Hurricane Lee is expected to bring strong, possibly damaging wind gusts to the coastal regions of New England along with massive surf and heavy rain.
Lee will begin to pick up forward speed after it makes its turn to the north, and as it does so, the storm’s wind field is expected to grow in size.
The FOX Forecast Center expects Lee’s wind field to extend more than 550 miles across, which would make impacts far-reaching in New England.
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Winds could be whipping across eastern Massachusetts and Cape Cod as Lee makes its move north off the coast. The strongest wind gusts will likely be felt on Cape Cod in communities such as Provincetown, Eastham, Barnstable and Harwich.
“Lee is going to start to undergo extratropical transition where it becomes less like a hurricane and more like a nor’easter, which folks up in New England are familiar with in the colder time of the year,” National Hurricane Center Director Michael Brennan told FOX Weather on Monday. “So, those can be impactful storms, too. Just because it doesn’t look like a classic hurricane – nothing that gets up into this latitude is going to look like a classic hurricane. It’s going to be fast-moving, and it’s going to have hazards extending hundreds of miles from the center, regardless of the track of the center.”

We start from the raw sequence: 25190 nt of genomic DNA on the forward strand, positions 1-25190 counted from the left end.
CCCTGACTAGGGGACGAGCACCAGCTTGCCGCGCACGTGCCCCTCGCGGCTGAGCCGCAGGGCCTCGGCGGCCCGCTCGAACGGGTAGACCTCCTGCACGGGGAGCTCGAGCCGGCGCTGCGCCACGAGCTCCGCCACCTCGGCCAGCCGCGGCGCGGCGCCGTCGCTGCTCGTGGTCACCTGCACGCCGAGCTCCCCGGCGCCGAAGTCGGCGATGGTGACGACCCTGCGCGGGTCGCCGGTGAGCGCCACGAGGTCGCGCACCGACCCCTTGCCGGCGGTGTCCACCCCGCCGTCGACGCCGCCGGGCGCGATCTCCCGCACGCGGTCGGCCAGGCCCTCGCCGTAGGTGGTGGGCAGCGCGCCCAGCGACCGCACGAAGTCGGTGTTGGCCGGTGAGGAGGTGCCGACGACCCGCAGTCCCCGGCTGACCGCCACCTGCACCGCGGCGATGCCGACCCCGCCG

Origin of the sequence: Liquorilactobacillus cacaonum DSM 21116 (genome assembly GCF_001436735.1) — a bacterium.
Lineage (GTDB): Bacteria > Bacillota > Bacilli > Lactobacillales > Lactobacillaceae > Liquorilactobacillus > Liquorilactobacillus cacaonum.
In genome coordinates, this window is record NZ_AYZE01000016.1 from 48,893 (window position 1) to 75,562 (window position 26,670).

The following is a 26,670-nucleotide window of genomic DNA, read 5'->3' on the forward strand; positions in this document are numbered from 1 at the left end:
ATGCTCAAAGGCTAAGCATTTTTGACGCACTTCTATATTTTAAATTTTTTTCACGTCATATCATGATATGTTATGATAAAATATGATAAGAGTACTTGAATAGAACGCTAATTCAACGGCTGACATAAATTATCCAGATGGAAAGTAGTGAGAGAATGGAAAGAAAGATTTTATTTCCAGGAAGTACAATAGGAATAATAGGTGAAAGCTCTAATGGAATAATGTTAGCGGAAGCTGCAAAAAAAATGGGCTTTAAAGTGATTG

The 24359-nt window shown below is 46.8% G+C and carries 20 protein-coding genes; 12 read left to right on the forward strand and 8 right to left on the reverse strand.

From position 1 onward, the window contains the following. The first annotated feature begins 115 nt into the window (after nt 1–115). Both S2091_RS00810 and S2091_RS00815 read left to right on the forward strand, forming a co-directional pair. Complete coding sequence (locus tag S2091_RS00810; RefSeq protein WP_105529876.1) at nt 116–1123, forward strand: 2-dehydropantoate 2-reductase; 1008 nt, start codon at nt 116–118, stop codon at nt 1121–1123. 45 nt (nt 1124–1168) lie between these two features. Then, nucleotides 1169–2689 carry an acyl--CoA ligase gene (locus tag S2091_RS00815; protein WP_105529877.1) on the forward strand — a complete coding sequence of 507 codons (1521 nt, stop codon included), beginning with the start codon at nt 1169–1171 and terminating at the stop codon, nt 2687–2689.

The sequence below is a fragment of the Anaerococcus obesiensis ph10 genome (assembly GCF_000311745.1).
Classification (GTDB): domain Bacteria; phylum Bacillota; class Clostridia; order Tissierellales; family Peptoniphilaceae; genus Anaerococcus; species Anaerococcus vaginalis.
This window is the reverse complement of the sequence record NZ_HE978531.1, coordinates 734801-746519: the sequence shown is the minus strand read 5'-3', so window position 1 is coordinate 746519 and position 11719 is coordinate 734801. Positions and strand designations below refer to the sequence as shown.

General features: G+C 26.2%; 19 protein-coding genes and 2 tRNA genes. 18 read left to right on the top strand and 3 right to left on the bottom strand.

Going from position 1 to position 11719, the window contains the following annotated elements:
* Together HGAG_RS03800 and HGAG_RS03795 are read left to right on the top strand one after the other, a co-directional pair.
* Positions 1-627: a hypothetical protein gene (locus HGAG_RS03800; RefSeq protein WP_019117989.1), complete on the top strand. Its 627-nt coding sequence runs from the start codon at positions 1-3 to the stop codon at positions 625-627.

Most of the heavy rain is expected to fall over Atlantic Canada, but depending on Hurricane Lee’s track a few inches of rain could fall in New England.
Coastal regions from Massachusetts to Maine will see the highest rain totals, with Massachusetts, New Hampshire and most of Maine seeing about 1-2 inches, with higher amounts along coastal areas of eastern Massachusetts, including Cape Cod. Eastern Maine could also see more, with forecast totals between 2-5 inches.
People living in New England still have a few days to prepare for any potential impacts Lee will have on the region, but time is running out.
And while potential impacts could be seen in all parts of New England, residents along the Massachusetts and New Hampshire coasts as well as those who live in Maine should pay attention to Lee’s progress and get a plan of action ready to go.